She looked back to make sure that everyone was situated, then she
spurred her horse into a run. They galloped through the woods and out into the
open grassland. Adesina did her best to provide a shield that would hide them
from the eyes of any onlookers, but she was so tired that she was not certain
if she was successful.

They rode hard, not stopping for any breaks. L’iam fed energy into
the horses, but they could only push them so far. Eventually, they had to find
a secluded area to hide while they rested.

They found a small cluster of knolls amid the open plains. The
L’avan rode into the middle of the hills and dismounted. Adesina immediately
lay on the ground, letting the energy of her surroundings seep into her body.

L’iam hurried to get her some water before seeing to the others.
When she was finally left on her own, a few feet from the rest of the group,
she closed her eyes and took a deep breath.

The Dream came without warning.

Adesina felt herself pulled into it forcibly, leaving her
disoriented. She turned in a circle, trying to get her bearings.

She was standing in the field of carnage she had seen in the Dream
she had before entering the fortress. Bodies were strewn everywhere, lying in
pools of their own blood. The stench of rot came upon her in waves, and the
deathly silence chilled her heart.


She whirled around to see who had spoken and saw E’rian walking
towards her.

She gasped in relief. “Mother! What are you doing here?”

“You must hurry, Ma’eve. Your mission is far from over.”

Adesina stared at her in confusion. “What do you mean?”

E’rian gestured to the scene of horror around them. “It is not
over. Only you have the power to bring it to an end.”

She felt her stomach clench. “Do you mean this is really
happening? Is Pevothem under attack?”

Her mother didn’t answer her question, but looked up at the sky,
which was swirling black and crimson. “Things will get much worse before they
get better.”

In the distance she heard someone calling her name, and she felt
that the Dream was coming to an end.

She quickly turned back to E’rian. “Mother, what should I do?”

The older woman shook her head sadly. “Only you can decide, my

The pull of her own world was becoming stronger.

“What if I choose wrong?” she asked desperately. “What if I cannot
do what is expected of me?”

Sorrow leached over the light of E’rian’s delicate features. For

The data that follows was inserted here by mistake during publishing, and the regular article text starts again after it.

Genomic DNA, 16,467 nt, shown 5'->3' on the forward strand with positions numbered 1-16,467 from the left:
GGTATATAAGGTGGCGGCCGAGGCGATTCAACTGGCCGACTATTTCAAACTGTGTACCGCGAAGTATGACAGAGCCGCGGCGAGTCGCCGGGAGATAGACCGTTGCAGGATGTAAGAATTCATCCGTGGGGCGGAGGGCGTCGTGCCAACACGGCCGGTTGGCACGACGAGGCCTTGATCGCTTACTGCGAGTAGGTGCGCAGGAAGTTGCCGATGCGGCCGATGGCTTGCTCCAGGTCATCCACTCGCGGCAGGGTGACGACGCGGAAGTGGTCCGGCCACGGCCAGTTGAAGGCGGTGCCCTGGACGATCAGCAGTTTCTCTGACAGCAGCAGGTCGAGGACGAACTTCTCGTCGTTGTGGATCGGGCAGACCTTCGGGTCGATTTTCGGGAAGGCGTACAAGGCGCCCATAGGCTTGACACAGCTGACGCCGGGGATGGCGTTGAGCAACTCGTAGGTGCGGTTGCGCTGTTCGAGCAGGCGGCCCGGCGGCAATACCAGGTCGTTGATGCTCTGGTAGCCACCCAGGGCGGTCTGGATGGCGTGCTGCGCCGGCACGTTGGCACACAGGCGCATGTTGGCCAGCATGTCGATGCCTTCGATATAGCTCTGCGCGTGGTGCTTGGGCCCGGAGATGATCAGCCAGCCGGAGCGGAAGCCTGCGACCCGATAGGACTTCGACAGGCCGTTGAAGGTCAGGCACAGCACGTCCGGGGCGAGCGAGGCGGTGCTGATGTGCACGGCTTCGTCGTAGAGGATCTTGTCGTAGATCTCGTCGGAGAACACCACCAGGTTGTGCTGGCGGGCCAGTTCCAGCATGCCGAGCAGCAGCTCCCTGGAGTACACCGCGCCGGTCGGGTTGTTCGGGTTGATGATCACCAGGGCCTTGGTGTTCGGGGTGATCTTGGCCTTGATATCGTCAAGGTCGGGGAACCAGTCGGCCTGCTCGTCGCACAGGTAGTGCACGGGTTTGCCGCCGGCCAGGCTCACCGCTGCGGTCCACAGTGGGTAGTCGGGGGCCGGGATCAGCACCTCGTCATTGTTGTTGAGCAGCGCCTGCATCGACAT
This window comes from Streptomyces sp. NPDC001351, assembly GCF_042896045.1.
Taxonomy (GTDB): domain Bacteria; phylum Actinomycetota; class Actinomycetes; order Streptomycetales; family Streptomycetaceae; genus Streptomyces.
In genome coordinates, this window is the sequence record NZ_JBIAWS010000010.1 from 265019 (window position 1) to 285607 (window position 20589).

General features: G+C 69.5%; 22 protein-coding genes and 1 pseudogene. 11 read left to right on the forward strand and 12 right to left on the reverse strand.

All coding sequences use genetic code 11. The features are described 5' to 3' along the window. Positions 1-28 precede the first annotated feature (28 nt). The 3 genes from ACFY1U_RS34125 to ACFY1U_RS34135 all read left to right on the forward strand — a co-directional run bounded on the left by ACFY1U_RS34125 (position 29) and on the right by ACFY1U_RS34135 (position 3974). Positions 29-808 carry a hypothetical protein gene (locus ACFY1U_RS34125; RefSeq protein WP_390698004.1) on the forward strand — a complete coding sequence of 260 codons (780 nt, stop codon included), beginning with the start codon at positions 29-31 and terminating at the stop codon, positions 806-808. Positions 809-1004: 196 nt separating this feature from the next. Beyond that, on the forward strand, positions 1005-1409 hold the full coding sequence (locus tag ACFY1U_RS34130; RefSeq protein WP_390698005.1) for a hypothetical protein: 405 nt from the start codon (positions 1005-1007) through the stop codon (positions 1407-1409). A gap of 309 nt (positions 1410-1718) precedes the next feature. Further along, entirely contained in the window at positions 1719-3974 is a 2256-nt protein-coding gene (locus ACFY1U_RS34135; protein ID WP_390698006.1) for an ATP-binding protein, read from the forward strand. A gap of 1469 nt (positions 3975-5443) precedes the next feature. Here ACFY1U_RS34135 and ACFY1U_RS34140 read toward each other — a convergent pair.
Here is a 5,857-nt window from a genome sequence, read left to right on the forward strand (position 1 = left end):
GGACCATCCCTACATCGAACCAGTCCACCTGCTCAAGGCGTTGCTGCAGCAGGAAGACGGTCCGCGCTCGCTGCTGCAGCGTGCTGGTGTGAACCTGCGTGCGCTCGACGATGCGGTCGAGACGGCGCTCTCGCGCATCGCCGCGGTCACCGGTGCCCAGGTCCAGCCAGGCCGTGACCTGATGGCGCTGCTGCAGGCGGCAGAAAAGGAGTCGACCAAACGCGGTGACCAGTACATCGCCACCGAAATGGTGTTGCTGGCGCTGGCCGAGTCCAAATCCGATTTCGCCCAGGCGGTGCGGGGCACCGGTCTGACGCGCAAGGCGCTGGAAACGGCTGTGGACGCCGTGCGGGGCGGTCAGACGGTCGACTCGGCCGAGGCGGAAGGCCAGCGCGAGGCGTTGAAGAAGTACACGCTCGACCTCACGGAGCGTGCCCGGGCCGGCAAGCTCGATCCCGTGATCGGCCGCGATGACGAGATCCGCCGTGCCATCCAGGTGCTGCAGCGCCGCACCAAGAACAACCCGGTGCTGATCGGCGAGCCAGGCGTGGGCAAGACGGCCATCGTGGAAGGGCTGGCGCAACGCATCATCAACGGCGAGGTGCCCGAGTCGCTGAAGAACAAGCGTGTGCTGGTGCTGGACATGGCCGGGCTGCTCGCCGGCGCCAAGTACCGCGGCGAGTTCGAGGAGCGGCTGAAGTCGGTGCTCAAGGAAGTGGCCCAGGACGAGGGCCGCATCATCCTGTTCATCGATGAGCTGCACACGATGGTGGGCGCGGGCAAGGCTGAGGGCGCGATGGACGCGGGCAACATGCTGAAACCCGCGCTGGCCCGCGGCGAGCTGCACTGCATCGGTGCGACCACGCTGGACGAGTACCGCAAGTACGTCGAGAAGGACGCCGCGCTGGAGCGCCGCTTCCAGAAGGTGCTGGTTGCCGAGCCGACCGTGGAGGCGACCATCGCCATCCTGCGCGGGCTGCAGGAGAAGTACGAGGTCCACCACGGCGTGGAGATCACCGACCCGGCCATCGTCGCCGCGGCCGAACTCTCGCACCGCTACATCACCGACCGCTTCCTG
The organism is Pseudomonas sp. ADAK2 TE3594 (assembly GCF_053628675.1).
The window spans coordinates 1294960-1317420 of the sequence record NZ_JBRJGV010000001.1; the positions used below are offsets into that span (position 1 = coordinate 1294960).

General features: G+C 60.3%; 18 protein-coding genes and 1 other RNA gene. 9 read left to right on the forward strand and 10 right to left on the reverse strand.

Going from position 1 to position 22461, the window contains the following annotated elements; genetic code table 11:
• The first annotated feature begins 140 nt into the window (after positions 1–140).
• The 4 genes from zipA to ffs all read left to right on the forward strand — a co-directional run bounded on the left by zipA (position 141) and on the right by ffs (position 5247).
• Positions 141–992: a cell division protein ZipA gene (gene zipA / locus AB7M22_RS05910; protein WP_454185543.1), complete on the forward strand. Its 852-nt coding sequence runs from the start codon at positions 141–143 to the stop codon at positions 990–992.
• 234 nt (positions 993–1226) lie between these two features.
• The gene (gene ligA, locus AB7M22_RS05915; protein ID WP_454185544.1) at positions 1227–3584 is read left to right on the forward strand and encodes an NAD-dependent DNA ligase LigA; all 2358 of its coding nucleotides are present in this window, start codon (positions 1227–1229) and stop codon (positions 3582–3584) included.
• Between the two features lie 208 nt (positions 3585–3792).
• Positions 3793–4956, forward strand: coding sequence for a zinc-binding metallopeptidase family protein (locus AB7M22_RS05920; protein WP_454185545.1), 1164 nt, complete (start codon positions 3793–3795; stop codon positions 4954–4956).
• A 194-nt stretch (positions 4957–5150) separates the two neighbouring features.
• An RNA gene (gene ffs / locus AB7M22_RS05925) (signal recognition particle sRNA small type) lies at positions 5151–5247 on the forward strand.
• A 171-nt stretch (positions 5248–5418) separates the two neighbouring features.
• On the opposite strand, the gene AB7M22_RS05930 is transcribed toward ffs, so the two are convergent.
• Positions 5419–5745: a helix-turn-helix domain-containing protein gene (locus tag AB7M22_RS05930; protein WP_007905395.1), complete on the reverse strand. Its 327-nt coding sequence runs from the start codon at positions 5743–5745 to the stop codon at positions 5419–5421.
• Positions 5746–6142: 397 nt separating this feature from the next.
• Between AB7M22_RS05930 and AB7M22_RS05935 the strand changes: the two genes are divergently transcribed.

the first time since Adesina had known her, she looked weary.

She tried to smile in encouragement, but it fell short. “You are
stronger than you know, Ma’eve. You will choose right because you want to do
right. Trust yourself and trust those around you.”

Adesina could fight the call of her own world no longer. She
closed her eyes and allowed herself to cross over.

She jerked awake and sat up to find Ravi and L’iam right next to
her. L’iam placed a hand on her shoulder.

“Adesina! Are you all right?”

She nodded, feeling strangely heavy. “I am fine.”

Ravi’s golden eyes were ominous as he studied her face. “Your
Dream, Ma’eve. What did it show you?”

As she looked at him, she had another flash of intuition. He had
been having the same Dream over and over again ever since they had first seen
it together. He already knew what was happening in the L’avan homeland. In

She got to her feet without answering his question. The look on
her face told him everything he needed to know.

“We need to go.”

L’iam looked between them with a bemused expression on his face.
“Why? What is happening?”

Adesina did her best to shake off his concerns. “There is no time
to argue. We need to get back home.”

They alerted the group that they would be leaving again, and
everyone quickly climbed on their mounts. The horses were doing their best to
maintain the pace set for them, but it wore on them as time passed. Even the
energy that L’iam gave them was not enough.

Finally they stopped to get some sleep. Adesina volunteered for
the first watch, even though she was completely exhausted from the drain of her
. Ravi sat up with her and, to
her surprise, so did L’iam and Me’shan.

“How far behind are the Shimat?” asked her father.